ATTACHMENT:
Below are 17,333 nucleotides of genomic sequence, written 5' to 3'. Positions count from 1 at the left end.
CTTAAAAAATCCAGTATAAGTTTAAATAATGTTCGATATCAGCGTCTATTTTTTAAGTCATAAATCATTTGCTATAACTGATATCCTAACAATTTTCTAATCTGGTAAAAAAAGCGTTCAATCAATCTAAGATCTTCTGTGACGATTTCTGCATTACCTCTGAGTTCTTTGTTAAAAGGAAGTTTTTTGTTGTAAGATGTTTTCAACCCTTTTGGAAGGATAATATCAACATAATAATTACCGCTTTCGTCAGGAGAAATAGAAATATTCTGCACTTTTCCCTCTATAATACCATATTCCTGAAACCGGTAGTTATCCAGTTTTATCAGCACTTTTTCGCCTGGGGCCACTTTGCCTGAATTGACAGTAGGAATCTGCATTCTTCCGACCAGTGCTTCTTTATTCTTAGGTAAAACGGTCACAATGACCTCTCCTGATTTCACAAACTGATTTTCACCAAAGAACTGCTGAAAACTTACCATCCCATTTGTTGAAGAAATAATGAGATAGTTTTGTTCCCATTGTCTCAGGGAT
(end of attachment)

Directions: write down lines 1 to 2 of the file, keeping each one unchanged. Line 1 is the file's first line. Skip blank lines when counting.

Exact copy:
Below are 17,333 nucleotides of genomic sequence, written 5' to 3'. Positions count from 1 at the left end.
CTTAAAAAATCCAGTATAAGTTTAAATAATGTTCGATATCAGCGTCTATTTTTTAAGTCATAAATCATTTGCTATAACTGATATCCTAACAATTTTCTAATCTGGTAAAAAAAGCGTTCAATCAATCTAAGATCTTCTGTGACGATTTCTGCATTACCTCTGAGTTCTTTGTTAAAAGGAAGTTTTTTGTTGTAAGATGTTTTCAACCCTTTTGGAAGGATAATATCAACATAATAATTACCGCTTTCGTCAGGAGAAATAGAAATATTCTGCACTTTTCCCTCTATAATACCATATTCCTGAAACCGGTAGTTATCCAGTTTTATCAGCACTTTTTCGCCTGGGGCCACTTTGCCTGAATTGACAGTAGGAATCTGCATTCTTCCGACCAGTGCTTCTTTATTCTTAGGTAAAACGGTCACAATGACCTCTCCTGATTTCACAAACTGATTTTCACCAAAGAACTGCTGAAAACTTACCATCCCATTTGTTGAAGAAATAATGAGATAGTTTTGTTCCCATTGTCTCAGGGAT